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Logo of bmjThis ArticleThe BMJ
BMJ. 2007 September 22; 335(7620): 578.
PMCID: PMC1989025
Drug Pricing

Author's reply

Ike Iheanacho, editor, Drug and Therapeutics Bulletin

Burnand gives a predictable, if disappointing, response from an industry that has done very well out of the unequivocally flawed Pharmaceutical Price Regulation Scheme. In seeking to challenge the basic principles of value based systems, the response attempts to downgrade some instances of where such pricing has provided tangible societal benefits, while completely sidestepping other examples (such as the systems in Canada and Sweden). The dig at the Pharmaceutical Benefits Scheme in Australia is superficial and potentially misleading, and those seeking a more balanced view of the regulation of drug prices in that country (including recent changes) would do well to look elsewhere.1 2 3 4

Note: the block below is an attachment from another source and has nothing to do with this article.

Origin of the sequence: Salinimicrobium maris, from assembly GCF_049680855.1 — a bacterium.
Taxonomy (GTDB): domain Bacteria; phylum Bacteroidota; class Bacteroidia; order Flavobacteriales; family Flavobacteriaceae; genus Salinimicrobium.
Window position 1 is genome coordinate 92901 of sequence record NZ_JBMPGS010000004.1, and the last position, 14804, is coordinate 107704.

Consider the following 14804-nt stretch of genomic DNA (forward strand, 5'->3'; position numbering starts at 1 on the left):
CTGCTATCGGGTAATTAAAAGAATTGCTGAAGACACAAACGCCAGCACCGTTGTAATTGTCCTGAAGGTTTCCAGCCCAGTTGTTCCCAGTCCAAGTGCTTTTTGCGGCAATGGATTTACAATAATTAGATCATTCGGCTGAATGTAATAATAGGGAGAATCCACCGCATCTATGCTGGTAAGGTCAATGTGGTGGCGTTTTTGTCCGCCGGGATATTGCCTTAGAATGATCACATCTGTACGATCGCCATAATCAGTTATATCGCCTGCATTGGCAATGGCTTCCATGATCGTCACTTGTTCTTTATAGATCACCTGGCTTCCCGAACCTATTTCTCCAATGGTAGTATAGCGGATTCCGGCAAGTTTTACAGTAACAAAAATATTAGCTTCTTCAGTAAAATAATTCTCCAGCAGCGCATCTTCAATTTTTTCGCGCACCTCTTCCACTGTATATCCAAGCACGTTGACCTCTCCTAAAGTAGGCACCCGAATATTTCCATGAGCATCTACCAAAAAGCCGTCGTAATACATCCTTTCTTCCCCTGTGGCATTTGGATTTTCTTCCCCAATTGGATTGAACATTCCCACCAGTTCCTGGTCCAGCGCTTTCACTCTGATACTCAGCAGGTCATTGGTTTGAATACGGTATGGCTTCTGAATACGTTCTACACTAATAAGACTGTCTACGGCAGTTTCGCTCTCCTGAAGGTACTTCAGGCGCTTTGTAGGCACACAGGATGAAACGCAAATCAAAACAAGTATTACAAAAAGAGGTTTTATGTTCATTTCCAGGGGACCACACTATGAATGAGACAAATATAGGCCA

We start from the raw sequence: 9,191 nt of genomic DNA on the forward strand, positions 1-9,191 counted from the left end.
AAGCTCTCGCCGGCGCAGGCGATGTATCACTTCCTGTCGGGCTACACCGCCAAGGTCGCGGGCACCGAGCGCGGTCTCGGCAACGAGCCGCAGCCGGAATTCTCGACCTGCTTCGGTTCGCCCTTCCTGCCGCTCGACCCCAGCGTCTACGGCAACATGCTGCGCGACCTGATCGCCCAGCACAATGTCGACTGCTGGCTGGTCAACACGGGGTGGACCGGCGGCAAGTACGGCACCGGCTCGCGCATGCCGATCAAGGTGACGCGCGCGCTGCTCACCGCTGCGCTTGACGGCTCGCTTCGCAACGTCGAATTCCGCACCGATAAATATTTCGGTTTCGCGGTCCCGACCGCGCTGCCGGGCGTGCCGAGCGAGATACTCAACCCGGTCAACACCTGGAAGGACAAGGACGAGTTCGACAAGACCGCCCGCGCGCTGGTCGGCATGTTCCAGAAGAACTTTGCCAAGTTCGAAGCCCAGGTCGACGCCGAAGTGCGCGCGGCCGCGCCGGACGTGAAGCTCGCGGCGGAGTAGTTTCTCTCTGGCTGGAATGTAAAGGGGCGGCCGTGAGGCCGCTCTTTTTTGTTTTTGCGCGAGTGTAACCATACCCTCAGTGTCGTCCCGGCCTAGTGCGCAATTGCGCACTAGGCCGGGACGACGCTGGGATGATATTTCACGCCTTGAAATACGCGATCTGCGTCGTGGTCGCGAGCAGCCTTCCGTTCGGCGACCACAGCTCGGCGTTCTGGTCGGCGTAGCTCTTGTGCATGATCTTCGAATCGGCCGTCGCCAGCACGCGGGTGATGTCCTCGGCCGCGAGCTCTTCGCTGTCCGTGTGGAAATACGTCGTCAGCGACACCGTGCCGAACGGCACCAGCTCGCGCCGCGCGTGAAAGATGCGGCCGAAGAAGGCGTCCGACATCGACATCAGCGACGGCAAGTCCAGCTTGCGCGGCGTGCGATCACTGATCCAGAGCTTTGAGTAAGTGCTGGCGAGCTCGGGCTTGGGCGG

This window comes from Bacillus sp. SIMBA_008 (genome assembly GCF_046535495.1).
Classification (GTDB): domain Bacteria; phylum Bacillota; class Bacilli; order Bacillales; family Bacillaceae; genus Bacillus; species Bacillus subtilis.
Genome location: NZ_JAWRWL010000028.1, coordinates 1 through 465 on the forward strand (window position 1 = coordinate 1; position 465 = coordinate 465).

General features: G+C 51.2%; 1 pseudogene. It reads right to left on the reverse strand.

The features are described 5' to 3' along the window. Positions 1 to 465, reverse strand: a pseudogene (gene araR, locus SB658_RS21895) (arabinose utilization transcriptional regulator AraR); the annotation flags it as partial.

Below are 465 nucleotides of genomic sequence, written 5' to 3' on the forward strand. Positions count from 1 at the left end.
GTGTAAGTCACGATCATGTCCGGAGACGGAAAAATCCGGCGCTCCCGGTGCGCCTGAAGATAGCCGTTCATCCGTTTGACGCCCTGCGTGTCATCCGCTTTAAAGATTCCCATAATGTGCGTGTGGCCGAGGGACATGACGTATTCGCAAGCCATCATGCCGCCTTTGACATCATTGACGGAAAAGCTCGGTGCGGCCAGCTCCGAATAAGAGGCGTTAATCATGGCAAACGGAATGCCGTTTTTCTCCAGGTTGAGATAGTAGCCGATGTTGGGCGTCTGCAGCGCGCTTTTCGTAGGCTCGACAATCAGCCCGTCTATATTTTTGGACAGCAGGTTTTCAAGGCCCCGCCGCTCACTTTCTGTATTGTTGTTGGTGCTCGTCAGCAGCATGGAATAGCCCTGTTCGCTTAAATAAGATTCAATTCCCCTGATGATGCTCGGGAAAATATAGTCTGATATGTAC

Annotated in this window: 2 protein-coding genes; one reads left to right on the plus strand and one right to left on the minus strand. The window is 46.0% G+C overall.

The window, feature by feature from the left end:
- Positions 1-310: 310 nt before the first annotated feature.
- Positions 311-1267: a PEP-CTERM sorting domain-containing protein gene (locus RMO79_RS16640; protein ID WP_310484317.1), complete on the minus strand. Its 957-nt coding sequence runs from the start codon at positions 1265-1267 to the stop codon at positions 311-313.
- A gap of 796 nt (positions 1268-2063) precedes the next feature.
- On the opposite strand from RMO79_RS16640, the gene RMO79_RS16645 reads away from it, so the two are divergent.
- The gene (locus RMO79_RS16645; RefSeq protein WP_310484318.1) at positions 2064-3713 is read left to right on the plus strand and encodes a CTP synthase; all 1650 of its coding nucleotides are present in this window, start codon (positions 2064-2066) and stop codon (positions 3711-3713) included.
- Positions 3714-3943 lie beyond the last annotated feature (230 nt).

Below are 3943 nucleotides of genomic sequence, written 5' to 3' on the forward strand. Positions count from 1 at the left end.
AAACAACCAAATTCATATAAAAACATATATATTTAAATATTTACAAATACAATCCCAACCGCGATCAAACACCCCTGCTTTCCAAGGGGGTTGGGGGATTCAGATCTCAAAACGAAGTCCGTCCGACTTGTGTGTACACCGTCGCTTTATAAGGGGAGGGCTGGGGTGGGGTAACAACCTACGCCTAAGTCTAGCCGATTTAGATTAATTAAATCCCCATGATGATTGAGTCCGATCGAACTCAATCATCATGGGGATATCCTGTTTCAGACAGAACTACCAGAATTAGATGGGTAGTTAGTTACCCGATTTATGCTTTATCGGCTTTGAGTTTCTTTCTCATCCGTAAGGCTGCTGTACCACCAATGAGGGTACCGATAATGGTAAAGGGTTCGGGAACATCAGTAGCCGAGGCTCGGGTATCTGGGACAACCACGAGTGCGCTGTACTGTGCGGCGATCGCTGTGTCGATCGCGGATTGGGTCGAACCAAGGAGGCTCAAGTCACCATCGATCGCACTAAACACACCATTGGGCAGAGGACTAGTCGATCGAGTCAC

Reforming the pricing system in the UK will require constructive contributions from the pharmaceutical industry, for which Burnand's comments are a poor model.


Competing interests: None declared.


1. Australian Government, Department for Health and Ageing. Strengthening your PBS—preparing for the future. 2006.$File/strengthening -your-PBS161106.pdf
2. Australian Government, Department for Health and Ageing. The pharmaceutical benefits scheme (PBS) reform. 2006.$File/PBS%20Reform%202Feb07.pdf
3. Searles A, Jefferys S, Doran E, Henry DA. Reference pricing, generic drugs and proposed changes to the pharmaceutical benefits scheme. Med J Aust 2007;187:236-9. [PubMed]
4. Harvey KJ, Harris AH, Bulfone L. The national health amendment (pharmaceutical benefits scheme) bill 2007: reform or fracture? Med J Aust 2007;187:206-7. [PubMed]

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